Dezeen Magazine

Bose develops noise-cancelling technology for cars

Bose has developed a version of its QuietComfort noise-cancelling headphones for cars, which promises to minimise unwanted sound inside the vehicle.

The US audio company's new QuietComfort Road Noise Control (RNC) measures vibrations on the vehicle body caused by driving over uneven surfaces and sends a cancellation signal through the car's speakers, reducing the road noise that passengers can hear.

Bose says the system is "a smarter, more flexible and adaptable electronic solution" than previously available.

QuietComfort RNC now available to automakers

"For years, we've been asked why we can't simply adapt our noise-cancelling headphone technology to vehicle cabins for a quieter driving experience," said Bose automotive, active sound management solutions manager John Feng.

"But we know it's much more difficult to control noise in a large space like a car cabin compared to the relatively small area around your ears," he continued.

"However, through research advances and our relentless efforts to solve tough problems, we've achieved a level of road noise reduction that sets Bose apart from competitive offerings."

QuietComfort RNC is now available to automakers working with Bose, and is custom engineered to specific vehicle models during development.

Noise-cancelling technology ideal for electric cars

Its active noise-cancelling is likely to be especially relevant for electric cars, which don't have the rumbling of an internal combustion engine to mask the sound of driving over rough roads.

With some countries and companies moving to phase out petrol engines over the next few years, electric vehicles are set to become more and more common.

A combination of accelerometers, signal-processing software and microphones work to negate road noise in QuietComfort RNC.

The accelerometers, mounted on the vehicle body, continuously pick up vibrations as the car drives, while the software calculates an acoustic cancellation signal based on this data and delivers it through the vehicle's speakers.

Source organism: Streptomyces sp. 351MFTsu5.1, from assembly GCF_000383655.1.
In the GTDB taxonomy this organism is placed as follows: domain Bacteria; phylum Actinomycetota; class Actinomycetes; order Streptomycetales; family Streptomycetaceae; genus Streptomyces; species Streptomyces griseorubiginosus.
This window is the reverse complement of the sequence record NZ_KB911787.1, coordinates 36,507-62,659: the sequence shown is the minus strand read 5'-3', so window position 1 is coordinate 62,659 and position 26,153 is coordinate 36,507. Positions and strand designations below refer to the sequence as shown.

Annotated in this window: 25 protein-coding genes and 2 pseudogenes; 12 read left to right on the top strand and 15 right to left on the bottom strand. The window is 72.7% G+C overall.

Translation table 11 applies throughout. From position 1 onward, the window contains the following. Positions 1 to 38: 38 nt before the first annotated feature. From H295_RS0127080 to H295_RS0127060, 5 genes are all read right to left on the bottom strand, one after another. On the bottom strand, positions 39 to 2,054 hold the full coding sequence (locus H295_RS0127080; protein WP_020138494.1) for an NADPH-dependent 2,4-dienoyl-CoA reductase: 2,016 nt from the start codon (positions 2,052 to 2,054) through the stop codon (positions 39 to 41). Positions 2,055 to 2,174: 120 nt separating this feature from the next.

In essence, the competing sound waves from the road and the speakers cancel each other out. Cabin microphones monitor the effectiveness of the signal and allow the system to make further optimisations.

This kind of active sound-management technology is slowly easing the car industry's reliance on conventional sound-reduction approaches, such as adding insulation to the vehicle body or making changes to the tires.

Bose points out that these measures can increase the car's overall weight and decrease its fuel efficiency.

Production models to have technology by 2021

The company will combine QuietComfort RNC with some of its existing technologies — Engine Harmonic Cancellation (EHC) and Engine Harmonic Enhancement (EHE) — to make a comprehensive sound-management system for cars.

It expects the first production models equipped with QuietComfort RNC to launch by the end of 2021.

Founded in 1964 by a Massachusetts Institute of Technology professor, Bose is best known for its speakers and headphones but has also been providing car sound systems since the early 1980s.

The company has been innovating on several fronts, recently launching Frames — a pair of sunglasses that channel audio to the wearer's ears.